Paisley says Underwood has handled fame better than anyone else he's seen who has ascended so fast. "She seems to have weathered the storm and slipped comfortably from relatively unknown to superstar. This is someone who has her head on straight, a healthy outlook on music and life, and everything going for her the sky's the limit."

Some resent her success

But not everyone has been as happy with Underwood's success. Soon after her album's release, rumors began circulating on Music Row that a standoffish Underwood had refused to speak to others backstage at industry events.

"If anybody came up and talked to me and I'm not even saying a lot of people did I was as nice as I knew how to be. You know, I was in a different world; I didn't know what I was doing there.

"I'm better at it now, but I was the new kid and nobody knew anything about me, so I would say everybody was kind of being standoffish towards me.

"I've been in dressing rooms where I've known people were sitting 8 feet from me, talking about me when I was sitting right there," she says, adding that others such as Vince Gill, Reba McEntire, Wynonna Judd and Keith Anderson have been extremely supportive.

That resentment became apparent to Underwood after the 2006 CMA awards, where Faith Hill joked on-camera after Underwood's female vocalist win by saying, "What?" and raising her hands.

Hill's gesture made people take sides, Underwood says. "It was a stupid fluke; she let her guard down for five seconds. There were no sides, but then you realized people were saying she had the right to be angry."

LeAnn Rimes wrote on her Web site that Underwood hadn't paid her dues long enough to fully deserve that award.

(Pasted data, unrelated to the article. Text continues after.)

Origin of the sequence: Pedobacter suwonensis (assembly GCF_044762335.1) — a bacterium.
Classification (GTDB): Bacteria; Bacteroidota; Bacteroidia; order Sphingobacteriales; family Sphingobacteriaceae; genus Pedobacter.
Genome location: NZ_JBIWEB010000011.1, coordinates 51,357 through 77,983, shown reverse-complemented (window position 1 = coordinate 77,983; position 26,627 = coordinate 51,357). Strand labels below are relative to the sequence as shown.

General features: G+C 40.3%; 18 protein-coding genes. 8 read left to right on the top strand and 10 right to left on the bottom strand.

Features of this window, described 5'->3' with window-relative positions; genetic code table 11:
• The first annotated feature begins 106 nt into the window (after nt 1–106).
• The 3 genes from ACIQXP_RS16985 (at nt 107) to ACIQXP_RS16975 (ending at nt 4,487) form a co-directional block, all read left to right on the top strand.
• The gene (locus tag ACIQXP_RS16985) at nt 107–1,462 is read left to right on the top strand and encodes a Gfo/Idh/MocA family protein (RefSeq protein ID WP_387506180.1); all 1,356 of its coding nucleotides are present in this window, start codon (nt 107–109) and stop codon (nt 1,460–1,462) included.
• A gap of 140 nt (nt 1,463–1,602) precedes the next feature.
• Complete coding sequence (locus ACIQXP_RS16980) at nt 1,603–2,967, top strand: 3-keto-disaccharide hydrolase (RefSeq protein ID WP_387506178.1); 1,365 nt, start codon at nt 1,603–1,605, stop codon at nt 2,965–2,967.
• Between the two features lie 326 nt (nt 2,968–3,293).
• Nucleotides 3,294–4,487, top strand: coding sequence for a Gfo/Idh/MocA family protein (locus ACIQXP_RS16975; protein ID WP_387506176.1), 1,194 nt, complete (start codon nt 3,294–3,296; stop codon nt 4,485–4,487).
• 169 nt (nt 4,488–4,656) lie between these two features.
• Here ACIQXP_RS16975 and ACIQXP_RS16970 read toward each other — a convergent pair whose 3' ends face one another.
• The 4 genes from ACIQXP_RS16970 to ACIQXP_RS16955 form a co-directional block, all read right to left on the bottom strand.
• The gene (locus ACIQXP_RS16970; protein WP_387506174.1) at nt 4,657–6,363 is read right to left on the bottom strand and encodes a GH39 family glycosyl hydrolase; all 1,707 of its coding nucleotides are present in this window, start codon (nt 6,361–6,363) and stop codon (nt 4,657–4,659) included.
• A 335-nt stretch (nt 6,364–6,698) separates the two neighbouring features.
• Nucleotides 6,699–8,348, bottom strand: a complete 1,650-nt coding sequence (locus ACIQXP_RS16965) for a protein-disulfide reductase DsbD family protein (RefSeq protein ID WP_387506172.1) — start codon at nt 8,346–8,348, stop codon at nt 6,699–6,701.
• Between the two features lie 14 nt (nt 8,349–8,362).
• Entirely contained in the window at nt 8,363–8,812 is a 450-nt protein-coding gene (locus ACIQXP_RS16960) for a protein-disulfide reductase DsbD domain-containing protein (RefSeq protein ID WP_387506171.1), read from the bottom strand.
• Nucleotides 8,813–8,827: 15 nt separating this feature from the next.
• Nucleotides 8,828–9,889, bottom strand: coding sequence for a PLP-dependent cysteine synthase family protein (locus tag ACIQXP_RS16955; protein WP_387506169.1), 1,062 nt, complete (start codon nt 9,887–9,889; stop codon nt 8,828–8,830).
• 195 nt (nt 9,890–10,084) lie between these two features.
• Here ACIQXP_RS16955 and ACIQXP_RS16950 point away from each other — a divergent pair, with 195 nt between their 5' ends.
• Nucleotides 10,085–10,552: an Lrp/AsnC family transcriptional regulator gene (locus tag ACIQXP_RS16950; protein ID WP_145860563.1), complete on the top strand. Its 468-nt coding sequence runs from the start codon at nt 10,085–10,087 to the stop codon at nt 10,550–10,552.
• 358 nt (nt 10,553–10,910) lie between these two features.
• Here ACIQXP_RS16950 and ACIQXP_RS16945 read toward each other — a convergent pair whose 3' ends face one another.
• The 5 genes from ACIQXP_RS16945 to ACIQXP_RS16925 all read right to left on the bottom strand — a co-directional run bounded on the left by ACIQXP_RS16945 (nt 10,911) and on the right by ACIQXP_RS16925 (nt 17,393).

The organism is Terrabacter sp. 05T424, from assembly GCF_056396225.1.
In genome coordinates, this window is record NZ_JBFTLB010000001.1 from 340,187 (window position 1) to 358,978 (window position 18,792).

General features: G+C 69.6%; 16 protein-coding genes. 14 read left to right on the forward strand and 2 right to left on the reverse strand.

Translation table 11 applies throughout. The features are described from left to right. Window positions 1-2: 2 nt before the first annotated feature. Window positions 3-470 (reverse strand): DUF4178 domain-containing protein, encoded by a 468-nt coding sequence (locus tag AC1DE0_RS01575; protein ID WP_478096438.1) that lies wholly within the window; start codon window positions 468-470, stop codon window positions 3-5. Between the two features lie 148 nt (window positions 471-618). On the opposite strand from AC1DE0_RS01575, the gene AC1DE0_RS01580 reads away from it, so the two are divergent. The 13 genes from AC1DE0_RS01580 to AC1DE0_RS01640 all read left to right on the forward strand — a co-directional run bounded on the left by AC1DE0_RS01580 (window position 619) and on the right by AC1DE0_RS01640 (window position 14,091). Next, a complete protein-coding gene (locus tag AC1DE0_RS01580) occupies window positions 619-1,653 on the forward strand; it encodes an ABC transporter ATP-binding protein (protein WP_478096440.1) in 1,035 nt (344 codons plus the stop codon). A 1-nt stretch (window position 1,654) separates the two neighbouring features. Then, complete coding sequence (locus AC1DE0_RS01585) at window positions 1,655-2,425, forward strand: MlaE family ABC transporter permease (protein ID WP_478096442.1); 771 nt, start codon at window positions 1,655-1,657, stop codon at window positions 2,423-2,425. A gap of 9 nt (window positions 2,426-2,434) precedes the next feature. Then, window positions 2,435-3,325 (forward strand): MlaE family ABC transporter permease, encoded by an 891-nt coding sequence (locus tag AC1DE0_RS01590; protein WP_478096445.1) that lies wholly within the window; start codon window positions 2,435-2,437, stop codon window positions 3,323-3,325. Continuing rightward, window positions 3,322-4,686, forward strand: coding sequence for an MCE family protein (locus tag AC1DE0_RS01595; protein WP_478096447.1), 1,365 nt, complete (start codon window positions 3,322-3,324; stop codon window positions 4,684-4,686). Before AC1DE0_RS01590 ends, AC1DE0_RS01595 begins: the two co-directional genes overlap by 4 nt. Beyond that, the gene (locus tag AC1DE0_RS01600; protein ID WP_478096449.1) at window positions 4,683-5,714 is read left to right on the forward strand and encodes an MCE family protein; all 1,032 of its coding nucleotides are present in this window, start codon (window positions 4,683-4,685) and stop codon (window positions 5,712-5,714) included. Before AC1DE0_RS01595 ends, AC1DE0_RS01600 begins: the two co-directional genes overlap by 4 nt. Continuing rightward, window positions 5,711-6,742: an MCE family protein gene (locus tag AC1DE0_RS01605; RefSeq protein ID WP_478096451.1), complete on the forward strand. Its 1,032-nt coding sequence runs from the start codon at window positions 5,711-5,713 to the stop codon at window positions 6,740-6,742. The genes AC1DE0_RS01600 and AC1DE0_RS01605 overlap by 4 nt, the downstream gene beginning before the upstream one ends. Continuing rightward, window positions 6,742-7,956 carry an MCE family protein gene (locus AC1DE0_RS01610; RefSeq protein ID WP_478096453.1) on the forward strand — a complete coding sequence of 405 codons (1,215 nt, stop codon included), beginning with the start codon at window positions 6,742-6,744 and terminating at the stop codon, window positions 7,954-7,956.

"She had megasuccess early on, and you know she wasn't a 12-year-old playing in bars," Underwood says. "I didn't really think that much of it coming from her. If it had been somebody who had spent 20 years working to get this and then they got it, that would be a little different.

"I mean no disrespect to anybody in the industry, but everybody in the music industry knows that if they had the chances that I had that they would take them in a heartbeat. If anybody acts like they wouldn't, they are lying," she says with a laugh.

"And nobody knows what I went through in Idol, nobody. There were 10 of us on the show that understand what we went through. It was the hardest thing, the most nerve-wracking, scariest thing that I've ever gone through in my entire life. I don't know anything that will ever be more monumental than that."

She's found her place

Wynonna Judd says Underwood is the future of country music.

"What I admire about Carrie is that she has held her head up through the storm and through all the opinions and judgments based on whether she belongs in Nashville or not because of her American Idol upbringing," Judd says. "The fact is, she has a place here. She is part of our community and she has a right to be here and she has earned her spot.

"She's come from a very fast-paced presentation, American Idol, and people feel she's won the lottery and hasn't earned it. That disappoints and burdens me, because how dare we judge and question God's timing? It's arrogant and it's just because we're entitled."

Galante, who predicts Underwood's new album will go multiplatinum in a market declining 30 percent in sales, says he shudders to think about country's market share without Underwood's 6 million in sales.

"The breakthrough moment for all of the people doubting her was when she got up at the Grammys and said, 'I'm a country artist and I love country music,' " Galante says. "It took everybody that long, which was a full year later, for people to go, 'Oh, she is one of us.' "

Does she feel fully accepted now?

"I am accepted as I need to be," she says. "I feel good. Country radio has been good to me and a lot of people have been great to me. It's like any other job or thing you do; there are going to be people at the office who are great to you and there are going to be people who aren't so great to you and cause drama."

Now secure with her place in the industry, she has no interest in convincing anyone that she belongs.

"If somebody likes me or likes the way I sing or the way I am onstage, awesome," she says. "I appreciate it from the bottom of my heart. I've realized that people who don't like you for any reason are never going to like you, most likely. You can't win most people over.

"I remember being in high school and someone saying, 'My favorite singer is blah blah.' I would be like, 'Ugh, you like that person? I hate them.' Somebody is saying that about me. That's just the way it is."